It's possible that he could drop completely off it.
Up: Jaelen Strong (Wide Receiver)
It's likely that the Raiders select a wide receiver with the fourth overall pick. However, it's also possible that the team instead decides to select a pass-rusher. If that's that case, Oakland is certain to select a wide receiver in the second round.
If the team chooses to go this route, Arizona State's Jaelen Strong could prove to be a steal.
He has prototypical size (6'2", 217 pounds), but there were some questions about his speed. He answered those questions with a strong 40 time at the combine (4.44 seconds). He then showed off his pass-catching ability at his pro day—where, as NFL.com's Gil Brandt put it, he "did an exceptional job in the workout, catching everything thrown his way."
Strong is a first-round talent, but it won't be a surprise to see him drop to the second round in a deep wide receiver class. As of now, he's considered a fringe first-rounder and a more likely second-round pick. If he does drop, he'll be a hot commodity on the draft's second day.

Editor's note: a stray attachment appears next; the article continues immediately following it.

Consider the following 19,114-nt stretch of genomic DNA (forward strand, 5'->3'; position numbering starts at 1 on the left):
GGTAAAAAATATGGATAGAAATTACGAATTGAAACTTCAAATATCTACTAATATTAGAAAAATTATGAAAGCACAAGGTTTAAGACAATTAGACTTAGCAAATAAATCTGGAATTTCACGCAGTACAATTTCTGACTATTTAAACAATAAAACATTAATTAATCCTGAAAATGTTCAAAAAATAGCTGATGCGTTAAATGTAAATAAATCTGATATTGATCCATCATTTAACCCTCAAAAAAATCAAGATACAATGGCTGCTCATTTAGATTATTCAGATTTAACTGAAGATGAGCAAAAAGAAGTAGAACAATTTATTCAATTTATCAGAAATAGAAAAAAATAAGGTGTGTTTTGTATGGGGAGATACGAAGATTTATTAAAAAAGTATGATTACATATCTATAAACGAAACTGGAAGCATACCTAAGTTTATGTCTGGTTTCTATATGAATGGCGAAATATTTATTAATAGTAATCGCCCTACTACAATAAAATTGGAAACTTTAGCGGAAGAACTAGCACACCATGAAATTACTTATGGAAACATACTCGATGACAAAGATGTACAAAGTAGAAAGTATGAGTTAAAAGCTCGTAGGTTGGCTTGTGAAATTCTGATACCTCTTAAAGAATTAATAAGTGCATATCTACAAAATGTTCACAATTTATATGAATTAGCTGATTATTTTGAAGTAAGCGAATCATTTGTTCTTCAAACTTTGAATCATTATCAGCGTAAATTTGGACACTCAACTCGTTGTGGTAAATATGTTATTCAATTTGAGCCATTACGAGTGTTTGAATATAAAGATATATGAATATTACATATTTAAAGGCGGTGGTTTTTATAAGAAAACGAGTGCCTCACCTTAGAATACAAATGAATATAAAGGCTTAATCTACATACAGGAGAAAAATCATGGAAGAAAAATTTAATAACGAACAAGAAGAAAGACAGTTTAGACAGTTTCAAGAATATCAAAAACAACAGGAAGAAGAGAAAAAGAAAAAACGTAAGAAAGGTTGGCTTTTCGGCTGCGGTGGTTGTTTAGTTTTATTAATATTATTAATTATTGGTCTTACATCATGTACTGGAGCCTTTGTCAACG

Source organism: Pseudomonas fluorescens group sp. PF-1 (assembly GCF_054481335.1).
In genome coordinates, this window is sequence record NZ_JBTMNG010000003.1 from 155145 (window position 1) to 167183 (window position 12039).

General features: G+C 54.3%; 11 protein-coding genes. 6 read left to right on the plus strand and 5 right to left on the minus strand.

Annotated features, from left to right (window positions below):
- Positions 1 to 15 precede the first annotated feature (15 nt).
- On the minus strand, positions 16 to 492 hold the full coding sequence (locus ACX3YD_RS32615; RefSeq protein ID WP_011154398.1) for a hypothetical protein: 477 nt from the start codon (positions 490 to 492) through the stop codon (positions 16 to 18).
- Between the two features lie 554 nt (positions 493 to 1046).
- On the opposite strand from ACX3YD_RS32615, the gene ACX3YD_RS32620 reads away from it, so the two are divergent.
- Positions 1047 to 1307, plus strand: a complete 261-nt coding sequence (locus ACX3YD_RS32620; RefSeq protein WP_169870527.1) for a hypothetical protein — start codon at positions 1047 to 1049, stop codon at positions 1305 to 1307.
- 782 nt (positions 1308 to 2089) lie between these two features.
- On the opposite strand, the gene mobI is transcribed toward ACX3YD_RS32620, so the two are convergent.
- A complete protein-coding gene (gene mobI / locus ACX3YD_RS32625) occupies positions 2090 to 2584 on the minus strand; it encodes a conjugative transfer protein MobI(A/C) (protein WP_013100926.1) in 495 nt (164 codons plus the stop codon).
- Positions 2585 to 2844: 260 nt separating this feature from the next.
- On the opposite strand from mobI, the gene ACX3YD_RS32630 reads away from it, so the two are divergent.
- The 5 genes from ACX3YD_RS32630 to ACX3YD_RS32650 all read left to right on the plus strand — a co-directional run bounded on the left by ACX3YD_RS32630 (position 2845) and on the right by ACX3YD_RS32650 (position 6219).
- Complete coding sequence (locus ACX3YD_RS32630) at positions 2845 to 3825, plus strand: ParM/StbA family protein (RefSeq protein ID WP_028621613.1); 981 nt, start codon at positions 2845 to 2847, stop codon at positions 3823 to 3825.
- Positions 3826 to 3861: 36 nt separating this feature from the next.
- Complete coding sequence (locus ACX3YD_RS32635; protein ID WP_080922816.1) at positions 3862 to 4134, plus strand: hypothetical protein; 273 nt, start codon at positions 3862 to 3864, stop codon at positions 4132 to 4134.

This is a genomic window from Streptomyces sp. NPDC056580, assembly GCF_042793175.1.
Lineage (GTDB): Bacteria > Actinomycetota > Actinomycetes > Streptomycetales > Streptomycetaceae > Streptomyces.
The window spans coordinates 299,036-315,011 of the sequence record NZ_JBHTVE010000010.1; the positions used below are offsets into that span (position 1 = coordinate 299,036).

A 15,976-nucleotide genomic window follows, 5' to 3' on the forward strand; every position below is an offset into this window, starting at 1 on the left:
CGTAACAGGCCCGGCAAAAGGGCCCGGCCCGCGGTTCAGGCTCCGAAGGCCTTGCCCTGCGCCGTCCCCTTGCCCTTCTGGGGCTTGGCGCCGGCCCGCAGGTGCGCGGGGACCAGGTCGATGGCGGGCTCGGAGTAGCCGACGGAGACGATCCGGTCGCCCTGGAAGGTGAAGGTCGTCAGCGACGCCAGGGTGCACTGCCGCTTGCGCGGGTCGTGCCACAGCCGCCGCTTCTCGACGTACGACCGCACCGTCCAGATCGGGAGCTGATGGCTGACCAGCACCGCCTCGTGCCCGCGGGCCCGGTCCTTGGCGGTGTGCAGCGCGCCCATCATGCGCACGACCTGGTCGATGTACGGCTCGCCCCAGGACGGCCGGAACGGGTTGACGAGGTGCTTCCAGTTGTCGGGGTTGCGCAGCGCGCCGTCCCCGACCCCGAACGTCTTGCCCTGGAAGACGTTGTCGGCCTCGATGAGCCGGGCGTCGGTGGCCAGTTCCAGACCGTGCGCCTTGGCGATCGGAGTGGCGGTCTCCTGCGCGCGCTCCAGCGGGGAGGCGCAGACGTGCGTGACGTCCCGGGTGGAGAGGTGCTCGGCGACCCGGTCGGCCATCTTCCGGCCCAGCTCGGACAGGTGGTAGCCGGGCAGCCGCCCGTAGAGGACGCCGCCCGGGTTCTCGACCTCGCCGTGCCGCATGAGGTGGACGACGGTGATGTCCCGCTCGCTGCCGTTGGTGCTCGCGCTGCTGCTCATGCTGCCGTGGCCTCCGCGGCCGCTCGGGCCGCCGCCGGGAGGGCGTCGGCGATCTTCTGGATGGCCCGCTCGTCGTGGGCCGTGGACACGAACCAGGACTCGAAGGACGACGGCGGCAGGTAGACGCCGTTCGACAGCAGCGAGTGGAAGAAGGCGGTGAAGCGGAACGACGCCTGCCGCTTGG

Given his strong performances at the combine and at his pro day, Strong may have earned his way into the bottom of the first round. A more likely scenario is that he's a high second-round pick. If he's still there when the Raiders select third in the second round, he'll definitely be high on Oakland's priority list.
Down: Shane Ray (Defensive End)
Most mock drafts have the Raiders going after a wide receiver with the fourth overall pick, given how weak Oakland's current group of wide receivers is. But the team's need for a defensive end is arguably as big, if not bigger, which is why an edge-rusher at that spot is possible.
Shane Ray headed into the predraft process as one of the top defensive end prospects, but his stock has been steadily dropping. He was unable to participate in any drills at the combine due to a toe injury. His pro day was his opportunity to make up for that. Instead, he only did more damage to his draft-day prospects.
The NFL Network's Mike Mayock had this to say about Ray's performance: